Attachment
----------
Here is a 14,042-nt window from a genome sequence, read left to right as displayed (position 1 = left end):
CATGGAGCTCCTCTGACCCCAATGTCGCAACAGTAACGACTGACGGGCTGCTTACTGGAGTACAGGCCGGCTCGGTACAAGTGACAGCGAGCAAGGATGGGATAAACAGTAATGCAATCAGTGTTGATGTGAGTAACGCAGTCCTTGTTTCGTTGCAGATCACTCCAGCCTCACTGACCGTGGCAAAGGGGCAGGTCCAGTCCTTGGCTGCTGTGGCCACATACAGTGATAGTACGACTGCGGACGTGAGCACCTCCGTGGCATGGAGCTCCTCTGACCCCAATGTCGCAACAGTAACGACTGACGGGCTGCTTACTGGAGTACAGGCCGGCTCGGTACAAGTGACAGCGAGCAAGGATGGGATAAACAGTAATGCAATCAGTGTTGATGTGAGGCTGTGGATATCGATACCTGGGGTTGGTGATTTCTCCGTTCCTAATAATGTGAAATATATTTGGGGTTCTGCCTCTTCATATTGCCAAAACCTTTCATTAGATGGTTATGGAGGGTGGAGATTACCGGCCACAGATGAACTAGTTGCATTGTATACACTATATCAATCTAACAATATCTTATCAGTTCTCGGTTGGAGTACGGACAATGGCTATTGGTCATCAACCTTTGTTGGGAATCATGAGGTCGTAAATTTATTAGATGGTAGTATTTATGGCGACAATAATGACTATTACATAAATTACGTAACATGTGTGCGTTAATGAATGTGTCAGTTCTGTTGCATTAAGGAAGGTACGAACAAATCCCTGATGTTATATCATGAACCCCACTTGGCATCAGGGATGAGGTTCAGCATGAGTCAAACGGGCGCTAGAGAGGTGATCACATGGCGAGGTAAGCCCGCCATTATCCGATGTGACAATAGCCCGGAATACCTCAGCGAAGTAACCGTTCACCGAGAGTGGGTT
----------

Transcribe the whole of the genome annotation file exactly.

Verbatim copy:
Here is a 14,042-nt window from a genome sequence, read left to right as displayed (position 1 = left end):
CATGGAGCTCCTCTGACCCCAATGTCGCAACAGTAACGACTGACGGGCTGCTTACTGGAGTACAGGCCGGCTCGGTACAAGTGACAGCGAGCAAGGATGGGATAAACAGTAATGCAATCAGTGTTGATGTGAGTAACGCAGTCCTTGTTTCGTTGCAGATCACTCCAGCCTCACTGACCGTGGCAAAGGGGCAGGTCCAGTCCTTGGCTGCTGTGGCCACATACAGTGATAGTACGACTGCGGACGTGAGCACCTCCGTGGCATGGAGCTCCTCTGACCCCAATGTCGCAACAGTAACGACTGACGGGCTGCTTACTGGAGTACAGGCCGGCTCGGTACAAGTGACAGCGAGCAAGGATGGGATAAACAGTAATGCAATCAGTGTTGATGTGAGGCTGTGGATATCGATACCTGGGGTTGGTGATTTCTCCGTTCCTAATAATGTGAAATATATTTGGGGTTCTGCCTCTTCATATTGCCAAAACCTTTCATTAGATGGTTATGGAGGGTGGAGATTACCGGCCACAGATGAACTAGTTGCATTGTATACACTATATCAATCTAACAATATCTTATCAGTTCTCGGTTGGAGTACGGACAATGGCTATTGGTCATCAACCTTTGTTGGGAATCATGAGGTCGTAAATTTATTAGATGGTAGTATTTATGGCGACAATAATGACTATTACATAAATTACGTAACATGTGTGCGTTAATGAATGTGTCAGTTCTGTTGCATTAAGGAAGGTACGAACAAATCCCTGATGTTATATCATGAACCCCACTTGGCATCAGGGATGAGGTTCAGCATGAGTCAAACGGGCGCTAGAGAGGTGATCACATGGCGAGGTAAGCCCGCCATTATCCGATGTGACAATAGCCCGGAATACCTCAGCGAAGTAACCGTTCACCGAGAGTGGGTT